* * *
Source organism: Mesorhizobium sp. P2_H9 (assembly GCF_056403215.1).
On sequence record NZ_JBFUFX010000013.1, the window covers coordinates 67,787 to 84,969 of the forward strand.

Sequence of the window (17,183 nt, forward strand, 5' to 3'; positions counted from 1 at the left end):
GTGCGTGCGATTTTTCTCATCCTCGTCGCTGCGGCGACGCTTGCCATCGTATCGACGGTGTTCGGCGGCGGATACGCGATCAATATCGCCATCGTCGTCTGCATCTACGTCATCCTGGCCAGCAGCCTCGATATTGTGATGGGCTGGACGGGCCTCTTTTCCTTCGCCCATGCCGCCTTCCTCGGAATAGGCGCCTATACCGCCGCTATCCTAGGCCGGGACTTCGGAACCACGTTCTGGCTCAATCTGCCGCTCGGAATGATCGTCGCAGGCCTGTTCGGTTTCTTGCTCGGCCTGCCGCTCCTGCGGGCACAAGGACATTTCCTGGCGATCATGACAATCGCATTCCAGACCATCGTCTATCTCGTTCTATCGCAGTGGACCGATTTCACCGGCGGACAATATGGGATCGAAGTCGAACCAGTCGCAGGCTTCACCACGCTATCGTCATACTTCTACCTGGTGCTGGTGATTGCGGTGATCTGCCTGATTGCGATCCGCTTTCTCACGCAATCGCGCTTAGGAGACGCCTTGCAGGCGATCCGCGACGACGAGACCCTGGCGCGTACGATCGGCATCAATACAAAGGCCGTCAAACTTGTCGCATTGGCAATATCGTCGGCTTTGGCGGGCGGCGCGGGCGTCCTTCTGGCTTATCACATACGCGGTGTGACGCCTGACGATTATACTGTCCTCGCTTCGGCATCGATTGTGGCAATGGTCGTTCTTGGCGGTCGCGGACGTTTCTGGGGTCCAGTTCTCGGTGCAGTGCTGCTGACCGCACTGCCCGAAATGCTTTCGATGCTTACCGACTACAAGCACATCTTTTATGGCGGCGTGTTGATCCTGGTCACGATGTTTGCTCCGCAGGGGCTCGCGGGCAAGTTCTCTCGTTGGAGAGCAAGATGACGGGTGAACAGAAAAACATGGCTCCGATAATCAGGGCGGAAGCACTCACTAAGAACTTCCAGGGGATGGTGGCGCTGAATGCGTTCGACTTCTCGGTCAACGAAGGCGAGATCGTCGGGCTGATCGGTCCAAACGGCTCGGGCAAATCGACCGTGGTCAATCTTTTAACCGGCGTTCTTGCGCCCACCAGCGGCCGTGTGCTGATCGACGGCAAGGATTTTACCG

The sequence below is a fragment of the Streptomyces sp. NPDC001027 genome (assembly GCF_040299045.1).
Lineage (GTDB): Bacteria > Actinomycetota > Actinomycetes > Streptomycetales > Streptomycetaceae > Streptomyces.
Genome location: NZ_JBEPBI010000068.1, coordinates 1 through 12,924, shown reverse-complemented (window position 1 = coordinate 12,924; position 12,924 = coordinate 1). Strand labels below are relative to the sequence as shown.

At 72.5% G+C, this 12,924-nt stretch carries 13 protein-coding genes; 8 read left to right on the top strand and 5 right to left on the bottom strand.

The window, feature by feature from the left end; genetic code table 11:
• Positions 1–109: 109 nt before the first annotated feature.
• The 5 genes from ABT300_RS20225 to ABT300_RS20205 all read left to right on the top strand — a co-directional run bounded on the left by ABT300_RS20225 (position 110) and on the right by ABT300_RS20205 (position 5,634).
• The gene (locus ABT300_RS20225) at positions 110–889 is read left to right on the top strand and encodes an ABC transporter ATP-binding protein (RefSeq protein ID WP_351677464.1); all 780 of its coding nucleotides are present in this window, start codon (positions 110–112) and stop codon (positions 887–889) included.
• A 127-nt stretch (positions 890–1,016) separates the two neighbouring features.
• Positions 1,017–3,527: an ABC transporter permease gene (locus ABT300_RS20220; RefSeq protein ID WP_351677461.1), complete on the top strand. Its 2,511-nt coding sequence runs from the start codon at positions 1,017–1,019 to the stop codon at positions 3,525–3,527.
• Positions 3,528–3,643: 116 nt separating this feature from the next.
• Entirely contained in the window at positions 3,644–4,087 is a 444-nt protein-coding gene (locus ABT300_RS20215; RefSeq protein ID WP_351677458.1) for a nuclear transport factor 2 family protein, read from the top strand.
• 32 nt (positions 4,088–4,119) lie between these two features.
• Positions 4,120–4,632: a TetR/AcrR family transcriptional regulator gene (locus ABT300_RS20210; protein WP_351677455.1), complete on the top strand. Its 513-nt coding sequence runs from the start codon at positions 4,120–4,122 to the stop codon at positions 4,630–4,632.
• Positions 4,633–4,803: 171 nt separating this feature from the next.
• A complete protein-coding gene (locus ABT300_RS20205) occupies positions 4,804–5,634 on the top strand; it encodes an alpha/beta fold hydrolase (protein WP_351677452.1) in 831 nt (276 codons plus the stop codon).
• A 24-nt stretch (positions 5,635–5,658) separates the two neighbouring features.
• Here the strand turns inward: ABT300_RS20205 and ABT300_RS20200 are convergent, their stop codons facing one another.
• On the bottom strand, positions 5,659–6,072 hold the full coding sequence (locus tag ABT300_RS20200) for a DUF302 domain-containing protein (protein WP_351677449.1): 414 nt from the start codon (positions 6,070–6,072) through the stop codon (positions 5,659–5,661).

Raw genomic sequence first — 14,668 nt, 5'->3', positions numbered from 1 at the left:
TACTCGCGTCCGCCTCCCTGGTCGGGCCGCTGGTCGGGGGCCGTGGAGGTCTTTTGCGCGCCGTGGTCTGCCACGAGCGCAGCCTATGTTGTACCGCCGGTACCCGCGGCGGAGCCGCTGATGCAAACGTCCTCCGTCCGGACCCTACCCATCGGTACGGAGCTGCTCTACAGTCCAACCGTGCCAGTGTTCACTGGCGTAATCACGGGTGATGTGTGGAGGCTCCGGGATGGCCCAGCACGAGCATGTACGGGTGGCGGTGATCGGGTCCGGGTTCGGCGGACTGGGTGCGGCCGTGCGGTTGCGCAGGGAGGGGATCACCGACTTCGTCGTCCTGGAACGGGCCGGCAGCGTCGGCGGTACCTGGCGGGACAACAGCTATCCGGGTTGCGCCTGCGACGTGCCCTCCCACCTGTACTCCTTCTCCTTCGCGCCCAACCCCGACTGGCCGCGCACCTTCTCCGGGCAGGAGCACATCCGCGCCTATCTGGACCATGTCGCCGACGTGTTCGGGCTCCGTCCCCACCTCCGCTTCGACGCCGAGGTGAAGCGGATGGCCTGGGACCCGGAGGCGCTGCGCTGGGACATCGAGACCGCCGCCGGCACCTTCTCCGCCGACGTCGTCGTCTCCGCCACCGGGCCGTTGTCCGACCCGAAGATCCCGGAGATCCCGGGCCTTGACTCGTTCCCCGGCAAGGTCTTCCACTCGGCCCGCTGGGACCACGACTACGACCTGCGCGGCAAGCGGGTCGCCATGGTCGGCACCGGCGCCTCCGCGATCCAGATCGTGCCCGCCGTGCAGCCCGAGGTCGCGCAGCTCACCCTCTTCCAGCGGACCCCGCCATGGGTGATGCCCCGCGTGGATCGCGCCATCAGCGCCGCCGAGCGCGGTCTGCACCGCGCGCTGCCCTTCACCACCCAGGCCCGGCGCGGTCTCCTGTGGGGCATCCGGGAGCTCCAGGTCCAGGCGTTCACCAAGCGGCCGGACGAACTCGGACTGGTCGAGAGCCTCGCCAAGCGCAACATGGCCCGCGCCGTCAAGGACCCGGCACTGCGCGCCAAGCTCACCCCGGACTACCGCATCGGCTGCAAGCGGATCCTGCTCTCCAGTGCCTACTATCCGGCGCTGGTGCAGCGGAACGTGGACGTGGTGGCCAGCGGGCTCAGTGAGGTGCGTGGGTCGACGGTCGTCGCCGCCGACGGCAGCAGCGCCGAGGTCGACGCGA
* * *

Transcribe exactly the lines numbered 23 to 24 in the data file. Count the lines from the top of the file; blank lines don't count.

• On the bottom strand, positions 5,659–6,072 hold the full coding sequence (locus tag ABT300_RS20200) for a DUF302 domain-containing protein (protein WP_351677449.1): 414 nt from the start codon (positions 6,070–6,072) through the stop codon (positions 5,659–5,661).

Raw genomic sequence first — 14,668 nt, 5'->3', positions numbered from 1 at the left: